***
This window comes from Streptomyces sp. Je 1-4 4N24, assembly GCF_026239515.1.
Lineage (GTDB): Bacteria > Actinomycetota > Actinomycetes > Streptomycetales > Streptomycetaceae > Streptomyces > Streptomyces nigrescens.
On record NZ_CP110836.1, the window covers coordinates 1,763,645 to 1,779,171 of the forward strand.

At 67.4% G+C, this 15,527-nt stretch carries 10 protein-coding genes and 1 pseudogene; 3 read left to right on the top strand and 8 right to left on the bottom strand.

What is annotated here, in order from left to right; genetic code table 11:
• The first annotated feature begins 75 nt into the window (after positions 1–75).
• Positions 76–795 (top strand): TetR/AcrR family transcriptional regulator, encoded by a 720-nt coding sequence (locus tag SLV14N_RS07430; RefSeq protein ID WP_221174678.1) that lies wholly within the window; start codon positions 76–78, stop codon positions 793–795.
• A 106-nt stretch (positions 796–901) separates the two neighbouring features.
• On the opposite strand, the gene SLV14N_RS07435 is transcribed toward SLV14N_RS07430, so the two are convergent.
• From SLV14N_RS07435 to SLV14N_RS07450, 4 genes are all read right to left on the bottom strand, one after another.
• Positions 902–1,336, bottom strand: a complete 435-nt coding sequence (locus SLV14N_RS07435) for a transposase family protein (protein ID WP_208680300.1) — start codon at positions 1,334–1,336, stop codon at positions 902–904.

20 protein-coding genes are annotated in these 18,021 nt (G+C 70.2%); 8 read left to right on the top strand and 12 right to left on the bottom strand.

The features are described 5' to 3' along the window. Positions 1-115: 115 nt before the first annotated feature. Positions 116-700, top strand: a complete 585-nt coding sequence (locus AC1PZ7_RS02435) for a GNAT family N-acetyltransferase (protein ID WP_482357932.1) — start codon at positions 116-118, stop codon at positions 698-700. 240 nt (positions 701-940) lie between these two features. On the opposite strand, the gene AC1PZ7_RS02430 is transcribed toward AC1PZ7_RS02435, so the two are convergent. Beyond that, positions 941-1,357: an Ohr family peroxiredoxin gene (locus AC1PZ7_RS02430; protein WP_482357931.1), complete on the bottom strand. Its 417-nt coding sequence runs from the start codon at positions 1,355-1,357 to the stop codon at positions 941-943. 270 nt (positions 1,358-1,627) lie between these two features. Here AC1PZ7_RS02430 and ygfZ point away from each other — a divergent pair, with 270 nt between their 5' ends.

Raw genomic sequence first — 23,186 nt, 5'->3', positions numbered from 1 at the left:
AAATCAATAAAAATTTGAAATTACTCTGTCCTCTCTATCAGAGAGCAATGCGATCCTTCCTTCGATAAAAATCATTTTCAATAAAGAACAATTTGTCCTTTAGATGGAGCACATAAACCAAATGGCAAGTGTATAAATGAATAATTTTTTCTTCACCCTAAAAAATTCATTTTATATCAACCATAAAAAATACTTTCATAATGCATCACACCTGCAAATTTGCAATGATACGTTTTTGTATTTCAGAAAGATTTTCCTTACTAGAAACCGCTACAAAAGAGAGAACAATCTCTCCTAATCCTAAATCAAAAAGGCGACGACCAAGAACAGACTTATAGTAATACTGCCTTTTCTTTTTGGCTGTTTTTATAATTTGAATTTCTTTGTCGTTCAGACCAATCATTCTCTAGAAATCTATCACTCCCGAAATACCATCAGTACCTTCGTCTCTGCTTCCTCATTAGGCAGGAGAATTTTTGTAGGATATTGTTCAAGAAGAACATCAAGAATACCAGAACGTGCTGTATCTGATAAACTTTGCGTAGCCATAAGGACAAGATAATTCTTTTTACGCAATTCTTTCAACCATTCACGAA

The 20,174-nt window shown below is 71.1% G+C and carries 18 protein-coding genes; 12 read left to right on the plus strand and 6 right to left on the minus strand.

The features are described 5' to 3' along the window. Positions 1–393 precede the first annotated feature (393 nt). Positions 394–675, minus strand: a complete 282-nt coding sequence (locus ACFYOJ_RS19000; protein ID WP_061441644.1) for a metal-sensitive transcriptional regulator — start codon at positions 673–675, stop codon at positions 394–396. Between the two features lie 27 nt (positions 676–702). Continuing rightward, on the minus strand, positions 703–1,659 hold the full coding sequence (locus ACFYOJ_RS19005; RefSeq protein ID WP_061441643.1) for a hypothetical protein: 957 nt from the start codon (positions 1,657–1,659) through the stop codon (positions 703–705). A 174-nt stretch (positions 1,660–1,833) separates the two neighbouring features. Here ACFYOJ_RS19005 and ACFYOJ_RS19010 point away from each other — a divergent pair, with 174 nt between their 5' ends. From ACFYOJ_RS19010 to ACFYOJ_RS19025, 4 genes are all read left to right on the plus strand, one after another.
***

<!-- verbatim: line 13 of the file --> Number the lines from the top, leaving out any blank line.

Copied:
The features are described 5' to 3' along the window. Positions 1-115: 115 nt before the first annotated feature. Positions 116-700, top strand: a complete 585-nt coding sequence (locus AC1PZ7_RS02435) for a GNAT family N-acetyltransferase (protein ID WP_482357932.1) — start codon at positions 116-118, stop codon at positions 698-700. 240 nt (positions 701-940) lie between these two features. On the opposite strand, the gene AC1PZ7_RS02430 is transcribed toward AC1PZ7_RS02435, so the two are convergent. Beyond that, positions 941-1,357: an Ohr family peroxiredoxin gene (locus AC1PZ7_RS02430; protein WP_482357931.1), complete on the bottom strand. Its 417-nt coding sequence runs from the start codon at positions 1,355-1,357 to the stop codon at positions 941-943. 270 nt (positions 1,358-1,627) lie between these two features. Here AC1PZ7_RS02430 and ygfZ point away from each other — a divergent pair, with 270 nt between their 5' ends.